Create a Positive Corporate Culture

Apr 14, 2008

Retention, membership, sales, customer service--these terms are used frequently when describing the various aspects of running a successful fitness facility. One term not heard as often, yet of equal importance, is corporate culture.

Corporate culture reflects a facility's values, norms, and behaviors. When a culture promotes positive and value-driven behavior, your gym gains an edge on the competition. A well-defined corporate culture creates unity among staff and loyalty to the club. But when the culture has significant negative aspects, this leads to a reverse cycle characterized by conflicted values, high attrition, and poor morale (DiRomualdo 2005). Thus, making the effort to delineate and execute a healthy corporate culture is essential in creating a facility that is profitable, respected, and a desirable place to work. Read on to learn how to define your facility's corporate culture and implement your vision at the organizational, team, and individual levels.

Defining Your Corporate Culture
Corporate culture can be explained as the way a company defines and captures what is important to ensure the organization's success (Finklestein 2005). The key is "“to help [staff] expand the horizons of their awareness, and to facilitate them into taking responsibility for their own actions, behavior, and attitude, " explains Larry Lipman, founder of Fun Team Building in Atlanta, GA. Your corporate culture should be precise enough that it helps guide employee behavior (Moneypenny 2004).

The first step is to define what corporate culture means for your facility. Some factors are: how much to empower employees to make decisions, how open the facility is to receiving input from others (i.e., employees, members, suppliers), what values to promote to your members and staff, and what behaviors to require and reward in your employees (Finklestein 2005). These details will make up the core of your corporate culture philosophy.

In addition, there are three other areas to consider when outlining your corporate culture:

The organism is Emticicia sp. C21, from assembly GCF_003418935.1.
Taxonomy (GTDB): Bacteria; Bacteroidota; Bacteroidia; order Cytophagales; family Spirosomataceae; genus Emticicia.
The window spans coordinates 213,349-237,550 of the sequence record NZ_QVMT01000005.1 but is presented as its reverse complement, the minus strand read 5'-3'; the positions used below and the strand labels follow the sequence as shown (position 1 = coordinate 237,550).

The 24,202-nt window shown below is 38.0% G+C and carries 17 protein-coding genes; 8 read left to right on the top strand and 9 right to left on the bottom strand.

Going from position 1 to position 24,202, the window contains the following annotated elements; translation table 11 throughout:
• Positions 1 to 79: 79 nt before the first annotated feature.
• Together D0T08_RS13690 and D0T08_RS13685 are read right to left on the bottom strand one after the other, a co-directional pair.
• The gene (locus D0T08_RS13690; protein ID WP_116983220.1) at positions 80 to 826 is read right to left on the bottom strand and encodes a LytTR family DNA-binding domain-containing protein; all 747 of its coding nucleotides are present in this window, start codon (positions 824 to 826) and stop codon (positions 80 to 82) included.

* Conflict Management - Establish ground rules for how disagreements among staff are handled. Addressing conflicts in a constructive manner, rather than avoiding them, maintains a culture of mutual respect and professionalism.

* Matching Responsibility to Competence - While it is acceptable to challenge employees, be cautious about overloading staff with responsibility. Proper levels of responsibility foster feelings of accomplishment (Sattler & Mullen 1996).

* Welcoming New Ideas - Resist the temptation to be content with the status quo. Encourage employees to brainstorm new ideas for programming, sales and marketing, and other activities.

Once you have fleshed out the details of your desired corporate culture, write it out clearly in a document that is available to all employees and reinforce your vision in company meetings. Your corporate culture should ultimately create a supportive environment that nurtures personal, professional, and organizational growth.

Implementing Corporate Culture at the Organizational Level
A health club's culture starts with the organization's leader. The leader must clearly communicate the company's vision statement and serve as a role model for the desired attitudes and behaviors. This means that club presidents, managers, and owners must all display your ideals. In other words, lead by example.

Additionally, upper management should convene regular meetings to discuss the company's long-term goals and how the staff plays a critical part in achieving these objectives. By doing so, managers encourage a collective responsibility for the well-being of the company. Once you have instilled a sense of ownership among your employees, the potential for organizational success is almost limitless. Employees who truly care about the organization demonstrate superior attitude, enthusiasm, and customer service, which is apparent to members, and leads to their satisfaction and retention.